Thinking about history 80 years ago

US Navy Photo of Pearl Harbor

By Ande Jacobson

“December 7, 1941 – a date which will live in infamy….” That happened 80 years ago today. I’m way too young to have heard that speech live the day after the attack, but my parents lived through it. I was pretty young when my father died, so I don’t know much about his personal experiences growing up, but my mother told me many stories from her childhood including her recollections of their lives during the war. Although she was pretty young, she remembers the terror it created around her. She talked about the measures that the country took to support the war effort and how everyone pulled together in a way that seemed impossible even half a century later, although even as a young child she was also painfully aware of the limits of who was considered American even then. My grandfather worked for the U.S. Postal Service and was considered a critical worker. He was also just a hair too old to join the military and worked two jobs during the war to support the many dependents of the multigenerational extended family living under their roof. It was a difficult time and success wasn’t guaranteed, but they survived. Sometime later when my mother and my aunt were a little bit older, my grandmother also started working for the post office. Continue reading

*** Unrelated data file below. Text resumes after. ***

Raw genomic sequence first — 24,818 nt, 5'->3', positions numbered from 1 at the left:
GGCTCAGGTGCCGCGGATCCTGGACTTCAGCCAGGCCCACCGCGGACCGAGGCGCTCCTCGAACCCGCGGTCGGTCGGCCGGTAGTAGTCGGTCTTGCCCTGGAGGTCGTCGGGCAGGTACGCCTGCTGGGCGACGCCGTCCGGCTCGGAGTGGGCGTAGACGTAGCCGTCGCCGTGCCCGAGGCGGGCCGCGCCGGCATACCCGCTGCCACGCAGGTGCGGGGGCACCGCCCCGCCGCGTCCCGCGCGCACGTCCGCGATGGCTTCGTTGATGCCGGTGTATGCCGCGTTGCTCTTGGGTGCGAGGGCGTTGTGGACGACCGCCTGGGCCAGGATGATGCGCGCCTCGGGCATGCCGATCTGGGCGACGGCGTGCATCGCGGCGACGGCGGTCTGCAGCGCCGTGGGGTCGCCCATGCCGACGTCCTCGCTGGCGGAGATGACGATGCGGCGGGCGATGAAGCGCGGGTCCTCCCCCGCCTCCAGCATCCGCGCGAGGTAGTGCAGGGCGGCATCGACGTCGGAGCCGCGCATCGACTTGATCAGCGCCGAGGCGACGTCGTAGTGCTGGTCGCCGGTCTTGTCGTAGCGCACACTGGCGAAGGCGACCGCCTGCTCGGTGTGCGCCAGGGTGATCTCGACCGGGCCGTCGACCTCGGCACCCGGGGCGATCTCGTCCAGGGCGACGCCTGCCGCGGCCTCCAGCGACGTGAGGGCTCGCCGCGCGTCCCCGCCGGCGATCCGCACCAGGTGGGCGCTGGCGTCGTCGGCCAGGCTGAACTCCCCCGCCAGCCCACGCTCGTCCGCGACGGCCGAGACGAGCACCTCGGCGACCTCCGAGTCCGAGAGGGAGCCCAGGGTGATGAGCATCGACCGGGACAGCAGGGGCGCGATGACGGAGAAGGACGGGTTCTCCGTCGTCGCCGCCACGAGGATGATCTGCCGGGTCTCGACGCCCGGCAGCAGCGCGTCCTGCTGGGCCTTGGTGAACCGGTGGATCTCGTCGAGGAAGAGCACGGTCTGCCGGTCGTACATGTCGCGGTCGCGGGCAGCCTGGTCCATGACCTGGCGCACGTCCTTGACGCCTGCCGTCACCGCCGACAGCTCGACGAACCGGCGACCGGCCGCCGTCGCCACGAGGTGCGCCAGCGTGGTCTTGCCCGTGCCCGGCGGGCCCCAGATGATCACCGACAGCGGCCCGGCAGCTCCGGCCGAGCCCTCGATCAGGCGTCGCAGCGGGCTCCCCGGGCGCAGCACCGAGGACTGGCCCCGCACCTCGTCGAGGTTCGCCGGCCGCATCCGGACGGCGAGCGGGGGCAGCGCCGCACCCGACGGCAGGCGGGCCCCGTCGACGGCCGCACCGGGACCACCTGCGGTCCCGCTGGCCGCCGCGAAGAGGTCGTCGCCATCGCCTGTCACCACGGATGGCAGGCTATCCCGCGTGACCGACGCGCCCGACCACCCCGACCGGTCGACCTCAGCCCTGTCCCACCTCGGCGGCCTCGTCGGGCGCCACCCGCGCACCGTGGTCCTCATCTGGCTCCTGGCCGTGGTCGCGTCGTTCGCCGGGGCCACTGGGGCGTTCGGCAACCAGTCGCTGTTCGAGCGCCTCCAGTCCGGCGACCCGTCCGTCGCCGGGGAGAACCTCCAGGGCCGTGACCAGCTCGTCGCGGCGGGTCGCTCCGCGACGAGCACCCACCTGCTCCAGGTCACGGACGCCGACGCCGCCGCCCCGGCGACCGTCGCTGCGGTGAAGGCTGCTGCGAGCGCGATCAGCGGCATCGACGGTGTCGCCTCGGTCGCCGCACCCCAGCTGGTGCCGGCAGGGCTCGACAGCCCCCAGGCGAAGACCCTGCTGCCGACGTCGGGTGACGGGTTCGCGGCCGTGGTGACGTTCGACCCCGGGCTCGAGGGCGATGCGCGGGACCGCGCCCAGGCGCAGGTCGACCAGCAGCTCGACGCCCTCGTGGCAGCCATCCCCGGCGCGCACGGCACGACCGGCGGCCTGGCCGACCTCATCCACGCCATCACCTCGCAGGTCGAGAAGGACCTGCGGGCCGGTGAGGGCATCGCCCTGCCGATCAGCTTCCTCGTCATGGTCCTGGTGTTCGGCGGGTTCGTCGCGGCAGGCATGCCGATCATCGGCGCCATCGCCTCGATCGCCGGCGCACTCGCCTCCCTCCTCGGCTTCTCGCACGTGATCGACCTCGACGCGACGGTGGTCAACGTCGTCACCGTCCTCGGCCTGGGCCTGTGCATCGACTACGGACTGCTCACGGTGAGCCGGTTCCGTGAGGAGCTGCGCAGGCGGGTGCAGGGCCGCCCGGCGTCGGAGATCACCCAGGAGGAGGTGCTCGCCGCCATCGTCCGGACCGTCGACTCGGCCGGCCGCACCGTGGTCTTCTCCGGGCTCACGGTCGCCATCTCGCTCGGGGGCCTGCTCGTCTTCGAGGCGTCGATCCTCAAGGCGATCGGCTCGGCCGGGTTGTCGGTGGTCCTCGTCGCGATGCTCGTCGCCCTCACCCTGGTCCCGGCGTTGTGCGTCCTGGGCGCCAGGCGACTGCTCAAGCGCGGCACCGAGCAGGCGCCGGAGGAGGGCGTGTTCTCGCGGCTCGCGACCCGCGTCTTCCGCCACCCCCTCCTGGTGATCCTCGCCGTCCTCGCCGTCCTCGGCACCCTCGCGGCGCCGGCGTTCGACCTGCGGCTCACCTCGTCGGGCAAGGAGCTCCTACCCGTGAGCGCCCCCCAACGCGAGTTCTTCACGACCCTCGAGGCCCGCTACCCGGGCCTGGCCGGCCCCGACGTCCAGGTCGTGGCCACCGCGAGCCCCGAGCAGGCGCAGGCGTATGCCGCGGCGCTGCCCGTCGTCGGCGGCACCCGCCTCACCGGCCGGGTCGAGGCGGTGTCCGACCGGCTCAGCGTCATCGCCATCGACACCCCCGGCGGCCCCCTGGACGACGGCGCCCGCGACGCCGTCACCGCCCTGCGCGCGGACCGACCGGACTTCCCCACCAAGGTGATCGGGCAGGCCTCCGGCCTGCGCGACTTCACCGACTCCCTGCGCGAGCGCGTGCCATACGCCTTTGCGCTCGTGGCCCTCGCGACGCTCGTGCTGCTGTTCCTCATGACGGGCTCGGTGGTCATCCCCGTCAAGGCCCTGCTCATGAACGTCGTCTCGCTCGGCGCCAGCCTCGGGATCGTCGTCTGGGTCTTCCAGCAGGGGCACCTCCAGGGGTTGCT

How the South Won the Civil War unmasks the American paradox

By Ande Jacobson

Professor Heather Cox Richardson, a prominent professor of American history at Boston College, has gained notoriety in the last several months as the author of a popular series entitled “Letters from an American” which appear on her website as well as on her professional Facebook page on a nightly basis. She began writing these letters in early November 2019 in response to numerous questions she received trying to make sense of the political events of the day. In these letters she provides a nightly roundup of the day’s political news, and along the way, she provides lessons delving the depths of American history to show where many of these ideas and tactics originated. On April 1, 2020 (after she was well into her nightly series), her latest book, How the South Won the Civil War: Oligarchy, Democracy, and the Continuing Fight for the Soul of America, was released. In this book, she describes what she refers to as the American paradox. This paradox is based on the principle that throughout American history, equality depended on inequality. She shows how this paradox started before the founding of the country and ripples throughout our nation’s history driving much of the division we see in American society today. Continue reading